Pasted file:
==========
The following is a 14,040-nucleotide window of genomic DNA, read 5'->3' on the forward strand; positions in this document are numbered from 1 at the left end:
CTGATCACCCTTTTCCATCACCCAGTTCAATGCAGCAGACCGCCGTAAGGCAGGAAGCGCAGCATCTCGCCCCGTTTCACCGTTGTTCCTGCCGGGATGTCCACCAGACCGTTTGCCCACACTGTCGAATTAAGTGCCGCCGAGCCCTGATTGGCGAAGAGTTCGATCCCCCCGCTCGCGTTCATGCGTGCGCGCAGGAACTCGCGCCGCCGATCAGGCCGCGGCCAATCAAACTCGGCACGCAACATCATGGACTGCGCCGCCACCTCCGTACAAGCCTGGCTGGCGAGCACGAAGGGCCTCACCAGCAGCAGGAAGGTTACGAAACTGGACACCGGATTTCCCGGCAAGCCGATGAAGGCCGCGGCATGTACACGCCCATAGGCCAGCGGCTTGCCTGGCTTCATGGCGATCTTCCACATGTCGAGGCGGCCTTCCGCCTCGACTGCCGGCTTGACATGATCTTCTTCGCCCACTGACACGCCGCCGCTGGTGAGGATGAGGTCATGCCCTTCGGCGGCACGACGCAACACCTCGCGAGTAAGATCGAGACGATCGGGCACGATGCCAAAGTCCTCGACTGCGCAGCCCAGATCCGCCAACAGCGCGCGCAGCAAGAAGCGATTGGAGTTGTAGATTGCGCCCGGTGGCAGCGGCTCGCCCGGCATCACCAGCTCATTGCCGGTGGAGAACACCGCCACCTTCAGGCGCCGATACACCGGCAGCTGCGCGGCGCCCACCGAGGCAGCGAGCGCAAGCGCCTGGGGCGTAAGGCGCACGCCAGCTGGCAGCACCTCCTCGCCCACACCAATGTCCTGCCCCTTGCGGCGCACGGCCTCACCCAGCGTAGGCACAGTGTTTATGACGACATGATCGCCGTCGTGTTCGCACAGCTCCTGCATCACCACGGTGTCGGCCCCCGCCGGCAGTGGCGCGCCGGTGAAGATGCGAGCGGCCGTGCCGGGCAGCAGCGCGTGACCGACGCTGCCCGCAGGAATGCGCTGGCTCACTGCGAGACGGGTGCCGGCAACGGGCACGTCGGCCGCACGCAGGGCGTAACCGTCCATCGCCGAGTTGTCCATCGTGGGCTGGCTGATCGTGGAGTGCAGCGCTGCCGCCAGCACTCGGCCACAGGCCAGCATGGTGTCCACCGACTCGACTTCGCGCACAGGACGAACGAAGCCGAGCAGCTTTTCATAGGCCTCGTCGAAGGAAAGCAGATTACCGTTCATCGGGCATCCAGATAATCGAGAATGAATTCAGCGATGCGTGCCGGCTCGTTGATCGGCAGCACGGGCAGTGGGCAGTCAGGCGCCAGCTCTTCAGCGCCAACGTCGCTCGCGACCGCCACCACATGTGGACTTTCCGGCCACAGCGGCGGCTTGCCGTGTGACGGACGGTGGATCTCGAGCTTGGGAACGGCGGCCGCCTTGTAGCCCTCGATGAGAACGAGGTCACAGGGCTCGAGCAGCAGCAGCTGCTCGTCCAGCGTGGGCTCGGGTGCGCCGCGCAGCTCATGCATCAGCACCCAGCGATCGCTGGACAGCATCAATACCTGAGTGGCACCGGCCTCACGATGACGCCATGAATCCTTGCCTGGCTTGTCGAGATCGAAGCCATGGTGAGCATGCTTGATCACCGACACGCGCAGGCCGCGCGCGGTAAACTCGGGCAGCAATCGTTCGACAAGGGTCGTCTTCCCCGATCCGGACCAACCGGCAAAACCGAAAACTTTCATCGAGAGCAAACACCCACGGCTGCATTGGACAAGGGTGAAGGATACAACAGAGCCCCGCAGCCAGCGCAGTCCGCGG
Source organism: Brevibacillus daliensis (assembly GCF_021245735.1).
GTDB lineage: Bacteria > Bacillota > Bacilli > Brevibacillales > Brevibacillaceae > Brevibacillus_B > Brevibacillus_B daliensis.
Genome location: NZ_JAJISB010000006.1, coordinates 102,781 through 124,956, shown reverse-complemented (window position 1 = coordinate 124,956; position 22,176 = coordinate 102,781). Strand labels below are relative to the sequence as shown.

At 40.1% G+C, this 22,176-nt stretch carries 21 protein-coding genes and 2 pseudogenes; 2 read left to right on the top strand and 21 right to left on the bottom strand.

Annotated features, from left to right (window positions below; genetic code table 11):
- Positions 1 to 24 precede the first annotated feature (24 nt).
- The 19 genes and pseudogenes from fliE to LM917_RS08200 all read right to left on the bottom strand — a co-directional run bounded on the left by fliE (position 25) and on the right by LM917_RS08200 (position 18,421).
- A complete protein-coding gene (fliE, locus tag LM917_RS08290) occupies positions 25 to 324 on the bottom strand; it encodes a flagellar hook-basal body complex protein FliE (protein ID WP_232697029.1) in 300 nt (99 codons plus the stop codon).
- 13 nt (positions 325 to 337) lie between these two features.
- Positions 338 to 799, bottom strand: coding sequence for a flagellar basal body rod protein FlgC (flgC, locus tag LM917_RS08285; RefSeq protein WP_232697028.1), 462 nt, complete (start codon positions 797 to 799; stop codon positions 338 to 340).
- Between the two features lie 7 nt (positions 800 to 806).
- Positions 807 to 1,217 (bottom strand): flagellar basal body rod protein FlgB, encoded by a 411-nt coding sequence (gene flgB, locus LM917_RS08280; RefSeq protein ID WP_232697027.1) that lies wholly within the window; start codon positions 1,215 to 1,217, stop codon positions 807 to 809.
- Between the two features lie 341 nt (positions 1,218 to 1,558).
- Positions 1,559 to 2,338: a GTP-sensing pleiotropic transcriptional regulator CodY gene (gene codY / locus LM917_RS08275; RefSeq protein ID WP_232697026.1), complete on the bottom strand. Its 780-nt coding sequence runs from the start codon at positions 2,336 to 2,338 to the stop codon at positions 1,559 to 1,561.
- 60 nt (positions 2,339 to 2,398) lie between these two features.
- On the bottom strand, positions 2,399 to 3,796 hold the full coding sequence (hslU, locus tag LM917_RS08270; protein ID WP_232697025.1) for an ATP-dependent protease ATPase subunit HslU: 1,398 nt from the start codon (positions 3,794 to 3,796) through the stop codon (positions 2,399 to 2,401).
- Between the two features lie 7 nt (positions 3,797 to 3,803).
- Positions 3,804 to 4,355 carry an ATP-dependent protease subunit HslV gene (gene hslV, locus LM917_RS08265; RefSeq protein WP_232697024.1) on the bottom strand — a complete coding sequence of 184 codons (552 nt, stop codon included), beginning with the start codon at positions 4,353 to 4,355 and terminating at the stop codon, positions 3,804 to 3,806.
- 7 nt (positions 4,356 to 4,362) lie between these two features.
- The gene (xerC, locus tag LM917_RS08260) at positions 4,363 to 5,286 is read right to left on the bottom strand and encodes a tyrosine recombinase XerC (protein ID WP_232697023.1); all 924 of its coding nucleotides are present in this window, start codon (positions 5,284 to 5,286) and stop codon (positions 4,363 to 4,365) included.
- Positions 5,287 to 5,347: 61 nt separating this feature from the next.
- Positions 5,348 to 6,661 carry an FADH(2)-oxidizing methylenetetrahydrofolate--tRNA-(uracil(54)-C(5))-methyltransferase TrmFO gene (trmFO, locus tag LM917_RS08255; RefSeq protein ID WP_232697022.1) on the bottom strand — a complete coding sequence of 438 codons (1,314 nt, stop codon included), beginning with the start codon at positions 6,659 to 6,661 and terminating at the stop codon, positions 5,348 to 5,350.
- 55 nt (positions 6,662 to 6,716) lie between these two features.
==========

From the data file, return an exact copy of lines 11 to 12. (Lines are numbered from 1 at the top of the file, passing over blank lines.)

- 13 nt (positions 325 to 337) lie between these two features.
- Positions 338 to 799, bottom strand: coding sequence for a flagellar basal body rod protein FlgC (flgC, locus tag LM917_RS08285; RefSeq protein WP_232697028.1), 462 nt, complete (start codon positions 797 to 799; stop codon positions 338 to 340).